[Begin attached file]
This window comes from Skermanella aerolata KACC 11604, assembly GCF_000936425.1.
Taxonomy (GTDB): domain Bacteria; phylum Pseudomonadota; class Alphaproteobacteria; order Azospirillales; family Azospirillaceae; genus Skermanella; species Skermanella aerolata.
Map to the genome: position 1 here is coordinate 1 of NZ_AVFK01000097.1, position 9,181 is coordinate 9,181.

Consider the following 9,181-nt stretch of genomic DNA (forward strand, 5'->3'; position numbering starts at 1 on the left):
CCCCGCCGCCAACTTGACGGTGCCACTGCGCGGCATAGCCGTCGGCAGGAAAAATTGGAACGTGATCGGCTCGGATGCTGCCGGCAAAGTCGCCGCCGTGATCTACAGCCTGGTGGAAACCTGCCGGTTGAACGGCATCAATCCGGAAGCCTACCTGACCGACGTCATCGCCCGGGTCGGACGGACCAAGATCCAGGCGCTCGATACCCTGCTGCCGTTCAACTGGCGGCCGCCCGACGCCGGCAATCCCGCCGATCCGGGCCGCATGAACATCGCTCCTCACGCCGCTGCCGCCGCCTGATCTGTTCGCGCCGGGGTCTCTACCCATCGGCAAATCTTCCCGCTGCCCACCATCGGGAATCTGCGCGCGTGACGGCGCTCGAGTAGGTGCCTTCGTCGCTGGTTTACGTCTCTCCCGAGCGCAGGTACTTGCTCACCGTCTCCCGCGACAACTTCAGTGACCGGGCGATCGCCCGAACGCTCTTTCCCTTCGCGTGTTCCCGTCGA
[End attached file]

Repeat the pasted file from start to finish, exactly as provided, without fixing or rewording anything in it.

This window comes from Skermanella aerolata KACC 11604, assembly GCF_000936425.1.
Taxonomy (GTDB): domain Bacteria; phylum Pseudomonadota; class Alphaproteobacteria; order Azospirillales; family Azospirillaceae; genus Skermanella; species Skermanella aerolata.
Map to the genome: position 1 here is coordinate 1 of NZ_AVFK01000097.1, position 9,181 is coordinate 9,181.

Consider the following 9,181-nt stretch of genomic DNA (forward strand, 5'->3'; position numbering starts at 1 on the left):
CCCCGCCGCCAACTTGACGGTGCCACTGCGCGGCATAGCCGTCGGCAGGAAAAATTGGAACGTGATCGGCTCGGATGCTGCCGGCAAAGTCGCCGCCGTGATCTACAGCCTGGTGGAAACCTGCCGGTTGAACGGCATCAATCCGGAAGCCTACCTGACCGACGTCATCGCCCGGGTCGGACGGACCAAGATCCAGGCGCTCGATACCCTGCTGCCGTTCAACTGGCGGCCGCCCGACGCCGGCAATCCCGCCGATCCGGGCCGCATGAACATCGCTCCTCACGCCGCTGCCGCCGCCTGATCTGTTCGCGCCGGGGTCTCTACCCATCGGCAAATCTTCCCGCTGCCCACCATCGGGAATCTGCGCGCGTGACGGCGCTCGAGTAGGTGCCTTCGTCGCTGGTTTACGTCTCTCCCGAGCGCAGGTACTTGCTCACCGTCTCCCGCGACAACTTCAGTGACCGGGCGATCGCCCGAACGCTCTTTCCCTTCGCGTGTTCCCGTCGA